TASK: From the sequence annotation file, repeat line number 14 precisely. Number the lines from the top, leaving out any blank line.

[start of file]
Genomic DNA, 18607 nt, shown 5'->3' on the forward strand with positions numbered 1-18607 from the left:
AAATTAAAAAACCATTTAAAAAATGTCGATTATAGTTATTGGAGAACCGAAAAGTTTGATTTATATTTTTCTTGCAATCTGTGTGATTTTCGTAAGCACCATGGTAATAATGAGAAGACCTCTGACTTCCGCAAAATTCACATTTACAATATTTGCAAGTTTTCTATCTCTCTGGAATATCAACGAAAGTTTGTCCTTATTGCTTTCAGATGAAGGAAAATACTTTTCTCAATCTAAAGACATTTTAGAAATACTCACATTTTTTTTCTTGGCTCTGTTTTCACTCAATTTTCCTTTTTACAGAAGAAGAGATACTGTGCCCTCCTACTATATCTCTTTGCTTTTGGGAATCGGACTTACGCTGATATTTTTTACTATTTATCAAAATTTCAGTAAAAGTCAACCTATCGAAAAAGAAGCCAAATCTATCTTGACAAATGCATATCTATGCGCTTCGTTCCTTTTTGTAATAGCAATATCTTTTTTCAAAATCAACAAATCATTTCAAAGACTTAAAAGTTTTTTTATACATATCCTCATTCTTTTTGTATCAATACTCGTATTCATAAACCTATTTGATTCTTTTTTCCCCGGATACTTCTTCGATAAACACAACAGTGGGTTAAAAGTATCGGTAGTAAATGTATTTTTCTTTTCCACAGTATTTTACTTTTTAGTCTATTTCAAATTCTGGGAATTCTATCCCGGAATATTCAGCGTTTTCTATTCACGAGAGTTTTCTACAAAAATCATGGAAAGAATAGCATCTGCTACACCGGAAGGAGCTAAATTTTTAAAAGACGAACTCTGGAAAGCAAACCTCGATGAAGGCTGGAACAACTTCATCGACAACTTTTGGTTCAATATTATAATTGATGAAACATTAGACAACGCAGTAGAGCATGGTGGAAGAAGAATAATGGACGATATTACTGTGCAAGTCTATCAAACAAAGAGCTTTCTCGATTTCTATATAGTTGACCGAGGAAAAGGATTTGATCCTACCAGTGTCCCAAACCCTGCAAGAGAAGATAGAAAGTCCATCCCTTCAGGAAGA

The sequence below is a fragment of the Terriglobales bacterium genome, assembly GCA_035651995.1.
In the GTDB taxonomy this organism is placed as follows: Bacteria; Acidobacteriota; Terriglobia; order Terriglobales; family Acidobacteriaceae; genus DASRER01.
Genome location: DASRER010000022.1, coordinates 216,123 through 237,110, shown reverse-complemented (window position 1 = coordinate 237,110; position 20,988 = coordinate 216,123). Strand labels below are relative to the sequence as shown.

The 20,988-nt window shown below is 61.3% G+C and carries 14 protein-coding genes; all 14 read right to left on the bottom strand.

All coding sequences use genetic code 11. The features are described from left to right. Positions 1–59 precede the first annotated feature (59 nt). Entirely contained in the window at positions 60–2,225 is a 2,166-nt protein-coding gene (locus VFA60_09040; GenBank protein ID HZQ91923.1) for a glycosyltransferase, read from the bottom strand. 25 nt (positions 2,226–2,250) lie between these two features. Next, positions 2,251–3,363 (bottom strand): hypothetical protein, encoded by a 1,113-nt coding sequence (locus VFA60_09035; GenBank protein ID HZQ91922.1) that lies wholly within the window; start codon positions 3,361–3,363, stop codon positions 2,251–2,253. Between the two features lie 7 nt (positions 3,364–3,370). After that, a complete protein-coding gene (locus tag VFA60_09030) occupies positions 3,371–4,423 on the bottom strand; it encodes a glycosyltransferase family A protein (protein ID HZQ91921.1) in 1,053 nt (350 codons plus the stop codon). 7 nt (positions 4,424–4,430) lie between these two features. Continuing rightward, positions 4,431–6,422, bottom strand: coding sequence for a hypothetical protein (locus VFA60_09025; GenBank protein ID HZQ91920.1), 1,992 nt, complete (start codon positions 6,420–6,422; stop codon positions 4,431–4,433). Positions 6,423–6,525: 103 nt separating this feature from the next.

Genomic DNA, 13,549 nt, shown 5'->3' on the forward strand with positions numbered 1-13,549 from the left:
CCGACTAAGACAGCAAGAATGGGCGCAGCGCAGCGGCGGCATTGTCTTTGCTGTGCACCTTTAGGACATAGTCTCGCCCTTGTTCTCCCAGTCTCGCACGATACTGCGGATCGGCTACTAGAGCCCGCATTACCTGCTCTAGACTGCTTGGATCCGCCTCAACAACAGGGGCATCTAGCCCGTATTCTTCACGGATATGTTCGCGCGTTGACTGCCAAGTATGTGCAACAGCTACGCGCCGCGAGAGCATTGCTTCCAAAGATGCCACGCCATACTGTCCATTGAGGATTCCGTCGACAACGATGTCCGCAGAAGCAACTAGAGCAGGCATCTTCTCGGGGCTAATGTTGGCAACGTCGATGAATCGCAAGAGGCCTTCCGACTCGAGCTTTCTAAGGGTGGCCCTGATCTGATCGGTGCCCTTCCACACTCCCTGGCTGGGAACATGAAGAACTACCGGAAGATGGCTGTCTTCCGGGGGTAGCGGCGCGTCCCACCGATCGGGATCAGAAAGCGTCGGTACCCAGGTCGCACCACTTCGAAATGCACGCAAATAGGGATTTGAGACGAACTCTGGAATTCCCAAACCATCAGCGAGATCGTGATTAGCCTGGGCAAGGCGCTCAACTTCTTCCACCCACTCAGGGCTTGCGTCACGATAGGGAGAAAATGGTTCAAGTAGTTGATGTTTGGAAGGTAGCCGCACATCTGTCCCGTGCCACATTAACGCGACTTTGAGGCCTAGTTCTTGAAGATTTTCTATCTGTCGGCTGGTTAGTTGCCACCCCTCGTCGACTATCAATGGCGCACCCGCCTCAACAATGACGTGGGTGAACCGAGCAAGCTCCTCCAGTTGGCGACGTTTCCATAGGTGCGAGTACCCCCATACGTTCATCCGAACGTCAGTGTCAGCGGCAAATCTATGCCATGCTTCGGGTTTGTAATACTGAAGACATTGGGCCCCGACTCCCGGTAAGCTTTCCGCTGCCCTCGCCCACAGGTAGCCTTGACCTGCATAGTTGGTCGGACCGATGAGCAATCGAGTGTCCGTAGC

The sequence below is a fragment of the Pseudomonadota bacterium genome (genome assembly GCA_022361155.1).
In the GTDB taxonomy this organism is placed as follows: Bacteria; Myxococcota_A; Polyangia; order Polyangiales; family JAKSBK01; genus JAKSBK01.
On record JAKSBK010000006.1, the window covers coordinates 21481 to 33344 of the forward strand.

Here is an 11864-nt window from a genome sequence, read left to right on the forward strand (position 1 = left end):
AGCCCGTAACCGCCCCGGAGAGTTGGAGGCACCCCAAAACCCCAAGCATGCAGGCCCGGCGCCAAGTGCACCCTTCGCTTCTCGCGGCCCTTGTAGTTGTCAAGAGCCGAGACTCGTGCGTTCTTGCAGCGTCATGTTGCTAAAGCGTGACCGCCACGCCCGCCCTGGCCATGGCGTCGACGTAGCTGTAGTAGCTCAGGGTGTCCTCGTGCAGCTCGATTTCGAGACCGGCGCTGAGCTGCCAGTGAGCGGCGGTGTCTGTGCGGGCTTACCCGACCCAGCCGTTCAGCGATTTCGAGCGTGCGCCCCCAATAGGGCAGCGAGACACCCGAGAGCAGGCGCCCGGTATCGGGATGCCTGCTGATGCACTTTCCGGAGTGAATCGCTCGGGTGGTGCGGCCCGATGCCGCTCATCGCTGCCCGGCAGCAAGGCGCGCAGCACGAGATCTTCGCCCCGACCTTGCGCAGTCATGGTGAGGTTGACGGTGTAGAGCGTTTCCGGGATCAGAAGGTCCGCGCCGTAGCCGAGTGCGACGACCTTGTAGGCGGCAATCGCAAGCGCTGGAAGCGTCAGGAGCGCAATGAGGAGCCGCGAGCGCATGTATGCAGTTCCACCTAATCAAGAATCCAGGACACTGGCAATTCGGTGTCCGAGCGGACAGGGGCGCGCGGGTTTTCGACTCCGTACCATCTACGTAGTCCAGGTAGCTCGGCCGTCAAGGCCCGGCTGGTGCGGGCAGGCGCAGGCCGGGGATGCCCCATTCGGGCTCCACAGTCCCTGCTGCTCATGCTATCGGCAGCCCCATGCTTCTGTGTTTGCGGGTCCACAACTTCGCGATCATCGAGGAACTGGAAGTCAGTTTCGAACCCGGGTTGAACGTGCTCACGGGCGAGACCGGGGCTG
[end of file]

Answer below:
AGCCCGTAACCGCCCCGGAGAGTTGGAGGCACCCCAAAACCCCAAGCATGCAGGCCCGGCGCCAAGTGCACCCTTCGCTTCTCGCGGCCCTTGTAGTTGTCAAGAGCCGAGACTCGTGCGTTCTTGCAGCGTCATGTTGCTAAAGCGTGACCGCCACGCCCGCCCTGGCCATGGCGTCGACGTAGCTGTAGTAGCTCAGGGTGTCCTCGTGCAGCTCGATTTCGAGACCGGCGCTGAGCTGCCAGTGAGCGGCGGTGTCTGTGCGGGCTTACCCGACCCAGCCGTTCAGCGATTTCGAGCGTGCGCCCCCAATAGGGCAGCGAGACACCCGAGAGCAGGCGCCCGGTATCGGGATGCCTGCTGATGCACTTTCCGGAGTGAATCGCTCGGGTGGTGCGGCCCGATGCCGCTCATCGCTGCCCGGCAGCAAGGCGCGCAGCACGAGATCTTCGCCCCGACCTTGCGCAGTCATGGTGAGGTTGACGGTGTAGAGCGTTTCCGGGATCAGAAGGTCCGCGCCGTAGCCGAGTGCGACGACCTTGTAGGCGGCAATCGCAAGCGCTGGAAGCGTCAGGAGCGCAATGAGGAGCCGCGAGCGCATGTATGCAGTTCCACCTAATCAAGAATCCAGGACACTGGCAATTCGGTGTCCGAGCGGACAGGGGCGCGCGGGTTTTCGACTCCGTACCATCTACGTAGTCCAGGTAGCTCGGCCGTCAAGGCCCGGCTGGTGCGGGCAGGCGCAGGCCGGGGATGCCCCATTCGGGCTCCACAGTCCCTGCTGCTCATGCTATCGGCAGCCCCATGCTTCTGTGTTTGCGGGTCCACAACTTCGCGATCATCGAGGAACTGGAAGTCAGTTTCGAACCCGGGTTGAACGTGCTCACGGGCGAGACCGGGGCTG